There is something particularly refreshing about the High Court Judgement in the matter of former Minister, Sadique Kebonang and Judge Zein Kebonang, presently on a leave of absence.
It is not simply that the two Applicants, have been effectively cleared of the malicious allegations of money laundering and corruption, a fact of which I am very pleased. It is mainly for the reason, that, for the first time, the High Court has come out succinctly to state legal principles that must govern the exercise of prosecutorial discretions. As until the monumental judgement, that lawyers will be using for a long time to come, there was an awareness on prosecutors as to what the very basic expectations were in deciding whether or not to proffer charges. Several cases had articulated the roles of prosecutors in criminal litigation; none had been as succinct as the one instant.
The near-absolute prosecutorial powers conferred on the DPP by section 51 of the Constitution, make the DPP one of the most essential offices in our legal system. The fact that in exercising his professional mandate he is not under the control and authority of any person, puts him at the same level with, perhaps, Judges of the High Court, in terms of their power over those affected by their decisions.
It was important for these powers to be clearly delineated, firstly in order that the DPP may be constantly reminded of the parametres within which he must exercise his constitutional mandate, and secondly, in order that those affected by his decisions may know clearly, the circumstances on the basis of which they are entitled to judicial redress when they feel hard done by the all-important office. The DPP must not sulk at the decision but must celebrate it. So should all who believe in the rule of law. The decision restores confidence in the rule law.
Those who follow my commentary, would be aware that I have been amongst the many who have been shouting their voices hoarse that the DPP’s office has completely lost its bearings, and that its glory has departed. I have been insistent that the office has become a shadow of itself and that the institution is being led from the back by people who have never been in a law class. It is led from the back by the clueless and vindictive DCEC office whose capture is legendary, and the Office of the President, in its deathly grip onto petty quarrels. A strong DPP office will not only save itself, but will keep both the DCEC and the Office of the President on the leash and help promote their dignity. Presently, the situation seems to be and is in fact the exact opposite.
A friend of mine, a fellow lawyer, said immediately after the delivery of the judgement by Phuthego J, that the DPP needs to call itself to a crisis meeting in order to find its true essence and to and must hastily set sail to find its lost soul. He could not have been more correct. The prosecutorial policy of the DPP seems to be more founded on suspicions and OP vendetta, than professional judgement.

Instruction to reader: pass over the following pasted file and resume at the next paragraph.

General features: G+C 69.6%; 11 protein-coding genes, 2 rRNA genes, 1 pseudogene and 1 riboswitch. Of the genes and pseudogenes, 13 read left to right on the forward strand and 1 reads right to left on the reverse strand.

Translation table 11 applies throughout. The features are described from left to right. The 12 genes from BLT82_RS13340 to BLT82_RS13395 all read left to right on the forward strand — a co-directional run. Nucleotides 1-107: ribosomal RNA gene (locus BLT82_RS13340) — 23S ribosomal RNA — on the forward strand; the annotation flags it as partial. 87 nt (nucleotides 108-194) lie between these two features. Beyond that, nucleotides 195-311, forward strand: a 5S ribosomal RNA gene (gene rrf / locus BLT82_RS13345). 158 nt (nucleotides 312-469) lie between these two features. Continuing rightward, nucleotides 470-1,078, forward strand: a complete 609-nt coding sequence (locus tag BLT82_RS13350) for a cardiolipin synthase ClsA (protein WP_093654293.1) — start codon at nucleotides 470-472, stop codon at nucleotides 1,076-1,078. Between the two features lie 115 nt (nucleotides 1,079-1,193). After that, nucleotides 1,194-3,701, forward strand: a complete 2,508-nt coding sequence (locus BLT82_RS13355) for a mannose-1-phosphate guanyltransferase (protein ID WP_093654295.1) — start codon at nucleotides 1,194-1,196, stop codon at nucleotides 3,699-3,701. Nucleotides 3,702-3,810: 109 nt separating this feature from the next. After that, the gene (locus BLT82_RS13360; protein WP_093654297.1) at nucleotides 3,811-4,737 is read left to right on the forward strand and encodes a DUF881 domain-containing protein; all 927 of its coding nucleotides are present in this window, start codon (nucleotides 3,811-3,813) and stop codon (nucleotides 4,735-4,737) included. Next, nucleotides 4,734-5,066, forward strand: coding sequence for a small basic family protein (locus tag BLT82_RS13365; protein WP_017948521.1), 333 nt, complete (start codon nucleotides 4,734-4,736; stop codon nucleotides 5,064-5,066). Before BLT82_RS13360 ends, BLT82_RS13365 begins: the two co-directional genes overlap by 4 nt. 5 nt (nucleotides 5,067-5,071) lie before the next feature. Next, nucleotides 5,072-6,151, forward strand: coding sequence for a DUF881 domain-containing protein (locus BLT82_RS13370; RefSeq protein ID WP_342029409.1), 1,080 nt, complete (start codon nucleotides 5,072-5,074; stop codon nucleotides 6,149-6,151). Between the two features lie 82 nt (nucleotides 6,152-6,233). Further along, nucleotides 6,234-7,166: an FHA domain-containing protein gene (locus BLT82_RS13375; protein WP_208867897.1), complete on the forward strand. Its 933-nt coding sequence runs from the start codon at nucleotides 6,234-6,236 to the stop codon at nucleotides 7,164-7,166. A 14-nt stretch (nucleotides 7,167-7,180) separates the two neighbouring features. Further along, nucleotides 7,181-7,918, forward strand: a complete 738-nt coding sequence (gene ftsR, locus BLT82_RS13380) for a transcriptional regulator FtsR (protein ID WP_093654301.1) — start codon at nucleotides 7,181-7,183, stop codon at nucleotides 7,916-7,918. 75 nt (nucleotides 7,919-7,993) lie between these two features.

Years ago, the FBI arrested Dominique Strauss Kahn, former World Bank Governor, on allegations of sexual abuse made by a hotel maid. The case gained global notoriety not just because sexual assaults are grave by nature, but also, on account of the profile of Kahn, and the comparatively disadvantaged status of the complainant.
As the days ticked on, with Kahn having suffered jail, and under serious movement restrictions, his hopes of the French Presidency having faded, it became clear to the prosecutors that the evidence of the supposed victim was deficient of credibility in very material particulars, rendering a prosecution undesirable. The prosecutors, came out clear on their evidential conundrum and before a global audience, withdrew the matter against Kahn, accepting that the evidence on hand was not enough to put Kahn through further hardship. Had Kahn been arrested for the offence in Botswana, he would still be mentioning now after five years, before a magistrate court with the DPP or Police prosecutor coming before court every 14 days, to say that investigations are continuing and that his remand warrant be extended.
What I wish to note is that the aforesaid act by the prosecutors, did not bring disrepute to the prosecutorial office, or to the FBI. In fact, same asserted the inherent fairness of the American legal system to uphold good faith and to be guided only by only ethics and professional considerations. Our DPP office must have the same humility and fortitude; to advance fearlessly when circumstances warrant so; and to retreat fearlessly, when circumstances warrant so. To be fair to the Directorate they are well aware of these imperatives. Many of them are honourable lawyers who seek only good. But there is a category of senior officers who seem just too eager to curry favour with politicians by virtually licking their boots, persecuting their opponents on their behalf, and pursuing on their behalf a fake anti corruption public relations drive. I celebrate the monumental judgment.